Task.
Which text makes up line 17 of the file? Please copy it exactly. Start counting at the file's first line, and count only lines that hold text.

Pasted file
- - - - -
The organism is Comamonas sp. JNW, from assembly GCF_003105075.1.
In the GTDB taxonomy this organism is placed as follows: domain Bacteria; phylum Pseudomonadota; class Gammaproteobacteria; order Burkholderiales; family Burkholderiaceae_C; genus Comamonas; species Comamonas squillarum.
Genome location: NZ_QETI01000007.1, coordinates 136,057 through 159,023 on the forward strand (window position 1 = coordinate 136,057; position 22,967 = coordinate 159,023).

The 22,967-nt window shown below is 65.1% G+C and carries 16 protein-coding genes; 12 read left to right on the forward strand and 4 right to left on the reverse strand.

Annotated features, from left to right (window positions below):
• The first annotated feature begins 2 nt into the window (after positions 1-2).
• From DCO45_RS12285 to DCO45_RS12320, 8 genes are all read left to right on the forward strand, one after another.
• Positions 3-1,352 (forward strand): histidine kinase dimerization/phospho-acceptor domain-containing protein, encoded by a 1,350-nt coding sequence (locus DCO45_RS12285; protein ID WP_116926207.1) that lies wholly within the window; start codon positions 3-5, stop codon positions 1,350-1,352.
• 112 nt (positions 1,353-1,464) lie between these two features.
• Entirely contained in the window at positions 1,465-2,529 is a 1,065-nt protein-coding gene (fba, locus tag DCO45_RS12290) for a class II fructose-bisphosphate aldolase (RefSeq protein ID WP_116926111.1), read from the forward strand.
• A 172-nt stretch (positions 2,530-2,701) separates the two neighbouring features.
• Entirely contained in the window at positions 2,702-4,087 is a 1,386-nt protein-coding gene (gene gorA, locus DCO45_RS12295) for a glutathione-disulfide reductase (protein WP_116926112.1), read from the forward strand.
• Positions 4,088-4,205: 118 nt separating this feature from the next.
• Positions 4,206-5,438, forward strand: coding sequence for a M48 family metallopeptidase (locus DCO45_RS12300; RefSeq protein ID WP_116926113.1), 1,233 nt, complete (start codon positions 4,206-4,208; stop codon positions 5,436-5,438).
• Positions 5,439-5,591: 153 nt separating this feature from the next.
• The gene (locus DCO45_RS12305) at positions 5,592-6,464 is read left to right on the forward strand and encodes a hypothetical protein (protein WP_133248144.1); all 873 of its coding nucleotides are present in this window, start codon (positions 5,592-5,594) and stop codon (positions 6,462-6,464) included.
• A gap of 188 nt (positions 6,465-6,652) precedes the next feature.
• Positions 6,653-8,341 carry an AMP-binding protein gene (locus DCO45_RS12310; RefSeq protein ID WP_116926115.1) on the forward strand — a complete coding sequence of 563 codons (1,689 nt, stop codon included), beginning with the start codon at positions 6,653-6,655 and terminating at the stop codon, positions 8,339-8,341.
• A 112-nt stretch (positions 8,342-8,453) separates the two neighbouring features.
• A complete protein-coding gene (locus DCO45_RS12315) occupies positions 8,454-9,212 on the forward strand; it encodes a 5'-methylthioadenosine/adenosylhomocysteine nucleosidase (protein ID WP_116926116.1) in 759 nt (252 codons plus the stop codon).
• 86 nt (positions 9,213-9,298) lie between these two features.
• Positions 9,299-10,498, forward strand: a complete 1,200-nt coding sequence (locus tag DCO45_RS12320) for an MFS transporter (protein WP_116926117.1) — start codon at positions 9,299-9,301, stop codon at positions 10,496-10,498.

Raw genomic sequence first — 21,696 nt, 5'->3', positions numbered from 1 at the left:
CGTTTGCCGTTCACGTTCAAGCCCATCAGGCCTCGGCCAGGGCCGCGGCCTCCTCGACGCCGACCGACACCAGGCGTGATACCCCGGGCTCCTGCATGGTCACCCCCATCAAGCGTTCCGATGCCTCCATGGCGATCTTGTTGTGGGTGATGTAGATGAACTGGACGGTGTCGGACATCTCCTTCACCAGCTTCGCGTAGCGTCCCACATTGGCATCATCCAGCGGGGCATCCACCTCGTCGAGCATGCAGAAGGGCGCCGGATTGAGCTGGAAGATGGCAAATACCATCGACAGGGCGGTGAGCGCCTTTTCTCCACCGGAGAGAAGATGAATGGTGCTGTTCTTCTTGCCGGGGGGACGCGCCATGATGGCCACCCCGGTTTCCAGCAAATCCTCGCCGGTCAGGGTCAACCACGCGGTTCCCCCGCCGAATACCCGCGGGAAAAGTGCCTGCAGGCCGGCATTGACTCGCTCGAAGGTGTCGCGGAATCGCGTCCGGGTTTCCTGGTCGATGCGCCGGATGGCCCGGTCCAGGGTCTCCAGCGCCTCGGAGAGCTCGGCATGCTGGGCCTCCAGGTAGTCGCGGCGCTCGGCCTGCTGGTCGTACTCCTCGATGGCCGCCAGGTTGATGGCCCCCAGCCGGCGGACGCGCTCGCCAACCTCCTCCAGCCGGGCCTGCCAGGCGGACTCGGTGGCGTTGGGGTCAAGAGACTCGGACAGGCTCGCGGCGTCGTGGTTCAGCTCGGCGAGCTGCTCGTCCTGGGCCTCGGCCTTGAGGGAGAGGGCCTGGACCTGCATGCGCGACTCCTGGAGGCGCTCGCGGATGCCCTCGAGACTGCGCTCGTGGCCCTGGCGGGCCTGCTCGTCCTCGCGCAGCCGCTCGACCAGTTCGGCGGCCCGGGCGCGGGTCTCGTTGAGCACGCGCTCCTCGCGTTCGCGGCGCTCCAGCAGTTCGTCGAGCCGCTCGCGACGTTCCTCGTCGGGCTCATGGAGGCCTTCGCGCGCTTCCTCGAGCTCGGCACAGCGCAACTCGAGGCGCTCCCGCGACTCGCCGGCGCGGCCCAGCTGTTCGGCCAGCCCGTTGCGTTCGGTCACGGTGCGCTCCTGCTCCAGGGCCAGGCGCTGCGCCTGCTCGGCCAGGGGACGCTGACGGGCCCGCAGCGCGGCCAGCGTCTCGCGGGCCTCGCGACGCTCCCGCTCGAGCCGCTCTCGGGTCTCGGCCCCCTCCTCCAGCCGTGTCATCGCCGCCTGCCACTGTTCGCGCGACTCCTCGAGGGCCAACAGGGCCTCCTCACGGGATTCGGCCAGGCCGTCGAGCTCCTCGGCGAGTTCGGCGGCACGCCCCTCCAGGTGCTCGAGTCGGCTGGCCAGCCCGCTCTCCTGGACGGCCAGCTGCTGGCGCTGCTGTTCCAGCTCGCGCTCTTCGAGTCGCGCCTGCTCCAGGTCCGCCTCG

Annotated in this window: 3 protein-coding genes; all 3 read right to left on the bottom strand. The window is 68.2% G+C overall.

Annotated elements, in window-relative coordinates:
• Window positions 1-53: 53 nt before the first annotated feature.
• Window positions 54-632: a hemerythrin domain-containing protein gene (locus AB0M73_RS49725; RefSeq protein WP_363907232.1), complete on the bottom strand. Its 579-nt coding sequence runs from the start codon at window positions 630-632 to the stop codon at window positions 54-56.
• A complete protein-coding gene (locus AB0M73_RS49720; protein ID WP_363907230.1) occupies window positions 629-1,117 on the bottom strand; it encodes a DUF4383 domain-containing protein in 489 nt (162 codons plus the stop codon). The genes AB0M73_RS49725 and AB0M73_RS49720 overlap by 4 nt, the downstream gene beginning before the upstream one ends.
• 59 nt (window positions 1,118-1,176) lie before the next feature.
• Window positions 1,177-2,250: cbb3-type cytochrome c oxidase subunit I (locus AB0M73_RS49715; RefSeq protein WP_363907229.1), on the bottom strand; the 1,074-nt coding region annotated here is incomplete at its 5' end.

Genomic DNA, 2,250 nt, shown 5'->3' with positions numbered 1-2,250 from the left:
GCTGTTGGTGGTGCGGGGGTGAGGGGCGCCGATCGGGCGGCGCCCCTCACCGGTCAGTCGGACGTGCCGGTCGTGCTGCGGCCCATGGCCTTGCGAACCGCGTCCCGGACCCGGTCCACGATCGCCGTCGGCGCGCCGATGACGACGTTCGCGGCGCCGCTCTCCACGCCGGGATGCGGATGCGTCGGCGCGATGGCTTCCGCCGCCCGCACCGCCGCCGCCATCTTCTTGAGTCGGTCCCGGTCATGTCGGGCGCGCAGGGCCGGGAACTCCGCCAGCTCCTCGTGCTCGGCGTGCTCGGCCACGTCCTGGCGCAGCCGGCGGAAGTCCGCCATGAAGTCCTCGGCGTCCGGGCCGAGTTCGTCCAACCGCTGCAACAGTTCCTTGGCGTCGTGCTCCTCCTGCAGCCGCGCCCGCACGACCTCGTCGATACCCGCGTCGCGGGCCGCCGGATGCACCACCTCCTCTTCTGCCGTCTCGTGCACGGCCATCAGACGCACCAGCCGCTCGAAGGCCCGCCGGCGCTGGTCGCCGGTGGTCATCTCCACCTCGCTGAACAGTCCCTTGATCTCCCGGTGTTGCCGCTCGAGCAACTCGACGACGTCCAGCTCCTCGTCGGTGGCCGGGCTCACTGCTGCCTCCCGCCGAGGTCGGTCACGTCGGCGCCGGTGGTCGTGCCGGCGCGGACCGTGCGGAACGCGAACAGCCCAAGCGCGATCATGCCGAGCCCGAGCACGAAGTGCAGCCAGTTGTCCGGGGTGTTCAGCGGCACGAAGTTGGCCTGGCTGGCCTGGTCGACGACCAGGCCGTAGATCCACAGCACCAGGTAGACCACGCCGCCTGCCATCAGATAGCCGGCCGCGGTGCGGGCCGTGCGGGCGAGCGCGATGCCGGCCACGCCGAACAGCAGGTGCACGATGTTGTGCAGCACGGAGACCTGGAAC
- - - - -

• A gap of 188 nt (positions 6,465-6,652) precedes the next feature.